That really is the sum of it, can you truly get a tax deduction for paying rent, when that money is returned to you, in effect, not paying rent?  Fortunately for North Carolina tax payers, the Wade County judge saw through the bullshit of this tax evader (and Court of Appeals upheld it).

-Josh

Come on Newshour – do the math

Journalism, in the form of newspapers are in state of crisis in the US.  Part of the problem with journalism in general, including at the supposedly liberal hour long Newshour on PBS, is that they aren’t calling people on their lies.

As I pointed out on this post, the Republicans are lying about the increase in the national debt.  Well tonight, I heard the same lies repeated by Rep. John Boehner of Ohio who said this,

And so you’ve got higher spending. You’ve got higher taxes. And then you get to the real whammy, and that’s the national debt.

President Obama’s budget will double the national debt in the next five years. It will triple the national debt in the next 10 years, given their projections.

This is unacceptable. I think it will imprison our kids and grandkids. It will slow our economy. It will slow job growth in America. It’s just not, in my opinion, not the way to proceed.

Remember that the debt is about $11.1 trillion, and if by “their projections” he means the updated CBO projections (pdf) which is $9.3 trillion.

The cumulative deficit from 2010 to 2019 under the President’s proposals would total $9.3 trillion, compared with a cumulative deficit of $4.4 trillion projected under the current-law assumptions embodied in CBO’s baseline.

Well the math again shows, that $11.1 trillion plus $9.3 trillion equals $20.4 trillion.  Dividing $20.4 trillion by $11.1 trillion is 184.5% or an increase of 84.5% not exactly doubling, in fact short of doubling.

So I showed I could do math, it would be nice if these journalist had prepped themselves with the likely talking points, after all Senator Judd Gregg’s radio address was 6 days ago using the same lies.  He should have expected it coming, and he should have called him on it.  But it instead we got this question next,

KWAME HOLMAN: The speaker, Speaker Pelosi, says your budget being offered by the Republicans in the House gives too many tax cuts to the wealthiest Americans and does not do those kinds of investments in renewable energy, in education, in health care.  

REP. JOHN BOEHNER: I think we have a responsible budget. It does curb spending. It does curb taxes to allow more investment in our economy.

We’re in the middle of a serious recession. The best way to help solve that recession is to allow American families and small businesses to keep more of what they earn. And, most importantly, we have much smaller deficits as we go forward.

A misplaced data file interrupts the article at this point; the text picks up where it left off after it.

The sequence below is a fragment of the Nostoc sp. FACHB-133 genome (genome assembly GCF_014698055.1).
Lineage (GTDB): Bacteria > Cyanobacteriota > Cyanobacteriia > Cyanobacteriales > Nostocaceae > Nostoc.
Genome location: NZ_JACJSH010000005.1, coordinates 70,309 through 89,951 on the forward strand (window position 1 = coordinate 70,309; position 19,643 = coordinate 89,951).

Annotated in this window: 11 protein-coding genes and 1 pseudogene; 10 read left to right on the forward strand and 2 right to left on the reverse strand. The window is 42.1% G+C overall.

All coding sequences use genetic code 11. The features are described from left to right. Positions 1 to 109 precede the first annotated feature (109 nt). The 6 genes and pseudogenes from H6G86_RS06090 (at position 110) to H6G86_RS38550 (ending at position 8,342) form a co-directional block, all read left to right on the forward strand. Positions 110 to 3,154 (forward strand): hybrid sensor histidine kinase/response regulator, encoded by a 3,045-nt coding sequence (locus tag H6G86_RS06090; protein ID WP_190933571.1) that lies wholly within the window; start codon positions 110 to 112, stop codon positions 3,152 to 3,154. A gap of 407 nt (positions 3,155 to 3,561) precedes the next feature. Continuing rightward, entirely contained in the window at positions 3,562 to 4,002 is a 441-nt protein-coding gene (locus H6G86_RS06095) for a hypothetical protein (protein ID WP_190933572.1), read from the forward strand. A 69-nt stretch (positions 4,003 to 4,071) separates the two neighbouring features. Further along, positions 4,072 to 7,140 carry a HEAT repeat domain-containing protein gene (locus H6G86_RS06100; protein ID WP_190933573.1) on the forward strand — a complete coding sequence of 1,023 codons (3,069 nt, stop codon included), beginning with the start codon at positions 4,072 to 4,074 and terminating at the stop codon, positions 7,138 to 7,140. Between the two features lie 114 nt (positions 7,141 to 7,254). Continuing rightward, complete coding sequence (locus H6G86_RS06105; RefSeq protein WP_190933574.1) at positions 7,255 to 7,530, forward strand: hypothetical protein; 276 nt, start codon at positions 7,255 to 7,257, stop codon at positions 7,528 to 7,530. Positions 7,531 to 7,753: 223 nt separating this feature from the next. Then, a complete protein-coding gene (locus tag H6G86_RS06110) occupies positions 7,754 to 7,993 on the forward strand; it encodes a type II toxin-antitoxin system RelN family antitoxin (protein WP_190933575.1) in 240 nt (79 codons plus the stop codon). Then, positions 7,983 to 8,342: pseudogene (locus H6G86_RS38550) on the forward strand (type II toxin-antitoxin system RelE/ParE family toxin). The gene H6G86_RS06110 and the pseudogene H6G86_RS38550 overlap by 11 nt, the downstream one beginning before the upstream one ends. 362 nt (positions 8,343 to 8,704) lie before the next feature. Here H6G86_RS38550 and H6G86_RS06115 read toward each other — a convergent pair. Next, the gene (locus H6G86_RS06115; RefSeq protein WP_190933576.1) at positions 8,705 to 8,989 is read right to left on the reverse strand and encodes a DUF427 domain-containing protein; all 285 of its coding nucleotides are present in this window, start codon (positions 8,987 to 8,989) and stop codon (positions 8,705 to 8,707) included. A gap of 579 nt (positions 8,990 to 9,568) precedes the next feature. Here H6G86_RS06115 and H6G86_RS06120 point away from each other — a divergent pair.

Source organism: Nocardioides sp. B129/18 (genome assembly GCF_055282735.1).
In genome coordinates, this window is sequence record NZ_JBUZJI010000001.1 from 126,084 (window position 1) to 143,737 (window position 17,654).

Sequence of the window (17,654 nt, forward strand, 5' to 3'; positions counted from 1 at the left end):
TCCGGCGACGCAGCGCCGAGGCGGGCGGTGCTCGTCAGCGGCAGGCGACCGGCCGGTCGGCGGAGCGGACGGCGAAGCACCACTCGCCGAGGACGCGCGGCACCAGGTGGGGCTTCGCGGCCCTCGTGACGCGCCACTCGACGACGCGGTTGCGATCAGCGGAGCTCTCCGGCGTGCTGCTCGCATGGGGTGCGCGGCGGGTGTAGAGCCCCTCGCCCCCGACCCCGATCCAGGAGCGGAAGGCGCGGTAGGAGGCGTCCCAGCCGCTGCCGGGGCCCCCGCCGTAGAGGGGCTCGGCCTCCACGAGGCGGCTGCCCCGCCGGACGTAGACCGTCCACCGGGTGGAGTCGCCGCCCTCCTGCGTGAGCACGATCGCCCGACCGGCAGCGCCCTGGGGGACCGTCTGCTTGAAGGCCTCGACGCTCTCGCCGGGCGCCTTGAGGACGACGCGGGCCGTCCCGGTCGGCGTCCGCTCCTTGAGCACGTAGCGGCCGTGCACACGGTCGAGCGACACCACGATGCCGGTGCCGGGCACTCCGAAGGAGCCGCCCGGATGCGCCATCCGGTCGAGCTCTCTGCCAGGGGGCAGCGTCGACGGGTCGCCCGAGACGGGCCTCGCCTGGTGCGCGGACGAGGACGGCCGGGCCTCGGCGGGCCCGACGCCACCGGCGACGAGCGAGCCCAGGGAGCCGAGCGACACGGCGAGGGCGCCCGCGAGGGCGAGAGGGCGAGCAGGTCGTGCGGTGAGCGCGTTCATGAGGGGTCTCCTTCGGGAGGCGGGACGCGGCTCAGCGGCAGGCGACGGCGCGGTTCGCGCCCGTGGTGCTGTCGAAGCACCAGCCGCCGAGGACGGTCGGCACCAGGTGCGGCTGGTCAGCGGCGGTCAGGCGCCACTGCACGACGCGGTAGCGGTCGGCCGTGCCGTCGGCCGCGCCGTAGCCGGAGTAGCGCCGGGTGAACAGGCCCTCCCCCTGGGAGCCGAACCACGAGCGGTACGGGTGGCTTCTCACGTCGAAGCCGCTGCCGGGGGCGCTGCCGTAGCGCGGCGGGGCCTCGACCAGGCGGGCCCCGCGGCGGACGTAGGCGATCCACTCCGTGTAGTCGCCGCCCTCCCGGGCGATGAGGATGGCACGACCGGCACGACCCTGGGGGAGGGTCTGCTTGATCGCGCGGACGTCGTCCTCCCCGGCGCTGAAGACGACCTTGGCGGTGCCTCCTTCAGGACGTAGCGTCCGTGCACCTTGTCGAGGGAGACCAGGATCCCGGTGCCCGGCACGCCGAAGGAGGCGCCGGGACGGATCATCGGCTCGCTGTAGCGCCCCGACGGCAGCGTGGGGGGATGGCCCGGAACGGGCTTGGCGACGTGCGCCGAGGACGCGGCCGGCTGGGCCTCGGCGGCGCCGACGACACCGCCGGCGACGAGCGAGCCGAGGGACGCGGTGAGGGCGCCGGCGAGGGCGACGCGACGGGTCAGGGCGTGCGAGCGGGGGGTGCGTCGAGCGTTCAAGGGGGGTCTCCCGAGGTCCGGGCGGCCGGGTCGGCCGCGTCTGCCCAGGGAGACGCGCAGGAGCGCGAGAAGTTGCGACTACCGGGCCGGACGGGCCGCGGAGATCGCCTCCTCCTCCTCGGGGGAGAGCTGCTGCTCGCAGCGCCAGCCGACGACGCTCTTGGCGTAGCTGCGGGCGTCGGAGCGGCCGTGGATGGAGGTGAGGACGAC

And so I believe that we have a responsible approach to our budget, far more responsible than the budget plan that they’re bringing up.

The point is, we usually know what these members of Congress are going to say, and often it just isn’t true.  So research what you might hear them say in the interview, you know anticipate because it isn’t hard, and then fact check that, and call them on lies when they lie.

-Josh

Republican Talking Points downloaded

Regarding Tom Daschle owing $120,000 in back taxes, both the new RNC Chair, Michael Steele, and Senator Jim DeMint have said that the reason Democrats don’t mind raising taxes is because they don’t pay them.  You will hear this more and more as the corporate media turns provides the echo chamber for Republican/Conservatives.

-Josh

Understanding the gas tax through math

Here is the first follow up blog on the gas tax increase in Minnesota that recently passed and survived a veto.

Throughout this blog, I am using historical data from the Energy Information Administration which is part of the Department of Energy. Now because I am lazy, I am going with what I found in a quick search. This is weekly averages over the Midwest starting May 11, 1992 through March 10, 2008. This average is over multiple states, who may or may not have a higher state gas tax than Minnesota, so it is far from the perfect data set, but it will still serve to explain the gas tax as part of the cost of gasoline.

First we shall look at the state gas tax as a percent of the total cost of a gallon of gas. You may have recalled in a previous post I had quoted a letter by Al Sands,

Why are gas taxes pegged at cents per gallon, instead of a percentage of the retail price of a gallon? Most taxes are based on dollars: the sales tax, the income tax, the property tax. Pegging the gas tax on gallons dooms it to constant underfunding. Maintenance costs go up every year.

The point Sands is making, is that the state gets the same amount of money per gallon of gas, regardless of the increase in costs.

So looking at the data between May 11, 1992 and December 27, 1999 the range of the gas prices was from $0.853 and $1.266, I know it makes me cry to see how long these prices were relatively stable and lower. So looking at the maximum and minimum, a 20 cent gas tax would take between 23.4% or 15.8% of the price of gas during this time period.